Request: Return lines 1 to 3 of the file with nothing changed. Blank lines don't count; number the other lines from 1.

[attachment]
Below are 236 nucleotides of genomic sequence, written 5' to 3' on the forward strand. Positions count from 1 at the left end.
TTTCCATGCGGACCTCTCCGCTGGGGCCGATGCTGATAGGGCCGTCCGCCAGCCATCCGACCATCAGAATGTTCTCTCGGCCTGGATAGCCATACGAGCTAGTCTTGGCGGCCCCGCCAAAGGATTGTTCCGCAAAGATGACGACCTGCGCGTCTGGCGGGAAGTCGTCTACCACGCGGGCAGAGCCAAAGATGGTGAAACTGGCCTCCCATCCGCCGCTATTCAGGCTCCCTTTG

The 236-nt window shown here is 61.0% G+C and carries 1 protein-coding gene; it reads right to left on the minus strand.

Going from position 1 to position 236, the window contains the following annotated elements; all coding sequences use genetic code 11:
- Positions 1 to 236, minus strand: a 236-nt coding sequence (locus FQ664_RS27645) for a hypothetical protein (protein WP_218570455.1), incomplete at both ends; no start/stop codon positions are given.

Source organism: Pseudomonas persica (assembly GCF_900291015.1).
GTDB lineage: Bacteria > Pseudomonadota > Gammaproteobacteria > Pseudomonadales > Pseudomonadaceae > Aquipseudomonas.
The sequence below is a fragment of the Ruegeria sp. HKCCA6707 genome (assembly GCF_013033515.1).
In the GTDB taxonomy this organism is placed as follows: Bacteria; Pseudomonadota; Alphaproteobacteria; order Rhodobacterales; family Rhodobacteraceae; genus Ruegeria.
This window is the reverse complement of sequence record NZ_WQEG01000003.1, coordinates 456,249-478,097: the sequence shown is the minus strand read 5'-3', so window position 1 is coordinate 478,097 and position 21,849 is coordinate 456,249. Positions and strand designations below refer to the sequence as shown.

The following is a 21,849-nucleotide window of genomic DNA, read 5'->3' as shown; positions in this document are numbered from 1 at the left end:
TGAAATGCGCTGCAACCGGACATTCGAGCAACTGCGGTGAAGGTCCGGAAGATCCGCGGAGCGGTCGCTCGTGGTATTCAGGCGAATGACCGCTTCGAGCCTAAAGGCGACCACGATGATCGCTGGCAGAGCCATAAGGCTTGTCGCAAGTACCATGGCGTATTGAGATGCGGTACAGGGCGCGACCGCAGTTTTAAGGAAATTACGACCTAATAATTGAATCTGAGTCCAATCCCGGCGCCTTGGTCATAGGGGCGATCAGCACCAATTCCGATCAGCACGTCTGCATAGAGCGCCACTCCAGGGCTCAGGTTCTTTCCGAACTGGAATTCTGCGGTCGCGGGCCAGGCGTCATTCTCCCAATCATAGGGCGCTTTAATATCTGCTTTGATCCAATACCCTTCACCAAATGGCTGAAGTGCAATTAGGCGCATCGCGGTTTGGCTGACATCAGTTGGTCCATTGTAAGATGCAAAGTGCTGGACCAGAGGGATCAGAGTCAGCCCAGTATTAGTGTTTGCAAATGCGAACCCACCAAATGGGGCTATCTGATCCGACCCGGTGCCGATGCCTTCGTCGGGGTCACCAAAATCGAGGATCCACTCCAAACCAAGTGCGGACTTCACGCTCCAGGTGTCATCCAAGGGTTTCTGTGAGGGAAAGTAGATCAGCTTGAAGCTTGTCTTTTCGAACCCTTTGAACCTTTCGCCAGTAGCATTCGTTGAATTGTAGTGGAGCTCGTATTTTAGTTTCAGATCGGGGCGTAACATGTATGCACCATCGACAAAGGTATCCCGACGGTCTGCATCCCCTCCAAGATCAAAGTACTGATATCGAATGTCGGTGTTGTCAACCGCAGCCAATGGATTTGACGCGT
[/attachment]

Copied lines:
Below are 236 nucleotides of genomic sequence, written 5' to 3' on the forward strand. Positions count from 1 at the left end.
TTTCCATGCGGACCTCTCCGCTGGGGCCGATGCTGATAGGGCCGTCCGCCAGCCATCCGACCATCAGAATGTTCTCTCGGCCTGGATAGCCATACGAGCTAGTCTTGGCGGCCCCGCCAAAGGATTGTTCCGCAAAGATGACGACCTGCGCGTCTGGCGGGAAGTCGTCTACCACGCGGGCAGAGCCAAAGATGGTGAAACTGGCCTCCCATCCGCCGCTATTCAGGCTCCCTTTG

The 236-nt window shown here is 61.0% G+C and carries 1 protein-coding gene; it reads right to left on the minus strand.